EU effectively subtweets Apple on the USB-C iPhone

Chris Burns - Oct 15, 2021, 12:00pm CDT
EU effectively subtweets Apple on the USB-C iPhone

Today the European Union released a public statement on their intent to require USB-C for all smartphones, tablets, cameras, and more. “The European Commission tried to bring companies on board via voluntary agreements, which partially worked.” said Anna Cavazzini, Chair of the EU Parliament’s consumer protection committee. “However, not all companies have agreed, and that is why the Commission has finally proposed legislation for one common standard for chargers.”

That bit about “not all companies have agreed” is effectively calling out Apple, a key opponent to the idea of a required move of ALL devices to USB-C. Apple’s contended that their massive devices and accessories ecosystem with Lightning cords and connectors creates a situation in which moving to USB-C would create the eco-waste the EU suggests they’re trying to avoid. Apple was not happy about the most recent proposition.

Another part of the EU’s recommendation set for waste reduction is in “unbundling” products. This means selling smartphones without cords or chargers. “In future, phones and devices will no longer be automatically sold with cables and this will reduce electronic waste.”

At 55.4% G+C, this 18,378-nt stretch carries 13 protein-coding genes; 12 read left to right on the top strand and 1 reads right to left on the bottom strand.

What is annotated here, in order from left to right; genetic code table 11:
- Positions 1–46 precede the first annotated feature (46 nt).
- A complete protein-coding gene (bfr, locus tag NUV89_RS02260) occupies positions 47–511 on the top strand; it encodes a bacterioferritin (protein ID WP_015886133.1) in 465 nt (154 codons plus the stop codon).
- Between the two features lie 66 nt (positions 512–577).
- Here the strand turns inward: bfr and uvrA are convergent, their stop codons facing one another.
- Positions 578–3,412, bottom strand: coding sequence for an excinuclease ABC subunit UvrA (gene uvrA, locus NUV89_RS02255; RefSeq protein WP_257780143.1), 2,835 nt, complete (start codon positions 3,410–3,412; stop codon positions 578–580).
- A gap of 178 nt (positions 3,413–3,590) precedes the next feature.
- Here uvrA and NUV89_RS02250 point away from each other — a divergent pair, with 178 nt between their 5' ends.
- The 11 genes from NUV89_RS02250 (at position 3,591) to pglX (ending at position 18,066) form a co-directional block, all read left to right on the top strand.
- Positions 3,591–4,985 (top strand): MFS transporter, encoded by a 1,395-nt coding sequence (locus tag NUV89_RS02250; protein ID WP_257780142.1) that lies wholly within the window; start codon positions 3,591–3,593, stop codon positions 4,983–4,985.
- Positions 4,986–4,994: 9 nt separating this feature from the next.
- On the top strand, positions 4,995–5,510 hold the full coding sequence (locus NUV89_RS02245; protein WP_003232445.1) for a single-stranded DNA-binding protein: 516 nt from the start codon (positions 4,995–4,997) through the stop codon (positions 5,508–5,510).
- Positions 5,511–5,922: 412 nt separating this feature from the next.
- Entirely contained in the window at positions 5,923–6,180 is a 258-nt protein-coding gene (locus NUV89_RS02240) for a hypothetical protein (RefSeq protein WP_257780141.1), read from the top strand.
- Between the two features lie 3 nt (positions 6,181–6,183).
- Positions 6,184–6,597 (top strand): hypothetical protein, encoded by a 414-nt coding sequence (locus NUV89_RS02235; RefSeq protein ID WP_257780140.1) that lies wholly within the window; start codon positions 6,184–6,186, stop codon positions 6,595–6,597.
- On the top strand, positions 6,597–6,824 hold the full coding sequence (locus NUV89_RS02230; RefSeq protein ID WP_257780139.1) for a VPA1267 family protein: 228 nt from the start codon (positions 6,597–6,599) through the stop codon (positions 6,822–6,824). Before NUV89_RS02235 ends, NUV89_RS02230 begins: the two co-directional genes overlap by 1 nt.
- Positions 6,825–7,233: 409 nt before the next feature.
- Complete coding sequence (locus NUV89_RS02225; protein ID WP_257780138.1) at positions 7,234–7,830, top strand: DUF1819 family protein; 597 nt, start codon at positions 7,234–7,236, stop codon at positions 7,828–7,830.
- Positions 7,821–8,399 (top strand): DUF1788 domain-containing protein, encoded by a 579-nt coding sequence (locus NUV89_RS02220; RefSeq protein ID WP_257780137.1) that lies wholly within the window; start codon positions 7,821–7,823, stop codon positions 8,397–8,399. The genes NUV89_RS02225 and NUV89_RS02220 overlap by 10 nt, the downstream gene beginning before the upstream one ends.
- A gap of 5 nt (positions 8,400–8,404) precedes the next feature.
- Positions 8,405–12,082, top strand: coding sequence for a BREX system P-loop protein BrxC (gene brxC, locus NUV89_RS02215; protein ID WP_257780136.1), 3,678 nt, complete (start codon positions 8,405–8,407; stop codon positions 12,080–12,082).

As you might have noticed with your most recent smart device purchase, some companies have already started selling phones and tablets without power connectors. You’ll need to use the cords you already have at home – or purchase new cords separately.

Per the latest set of rules proposed by the EU, enforcement could begin as early as the year 2024. Cavazzini suggested this week that it’s hoped that the law will be put in place by the end of 2022, then countries would have a further two years to “implement the law.”

The rules include language that allows adaptation on the part of the European Parliament “if a new standard emerges that is better than USB-C,” according to Cavazzini. The key, here, is a single standard for all devices – or at least the most important devices mentioned by the legislation (smartphones), so that fewer new cords need be created.

Meanwhile an innovative individual created a working USB-C iPhone this month – not necessarily to push the idea that USB-C would be better, but to show that it WAS, indeed, possible. It doesn’t quite do everything the Lightning port and cord do, but it works!


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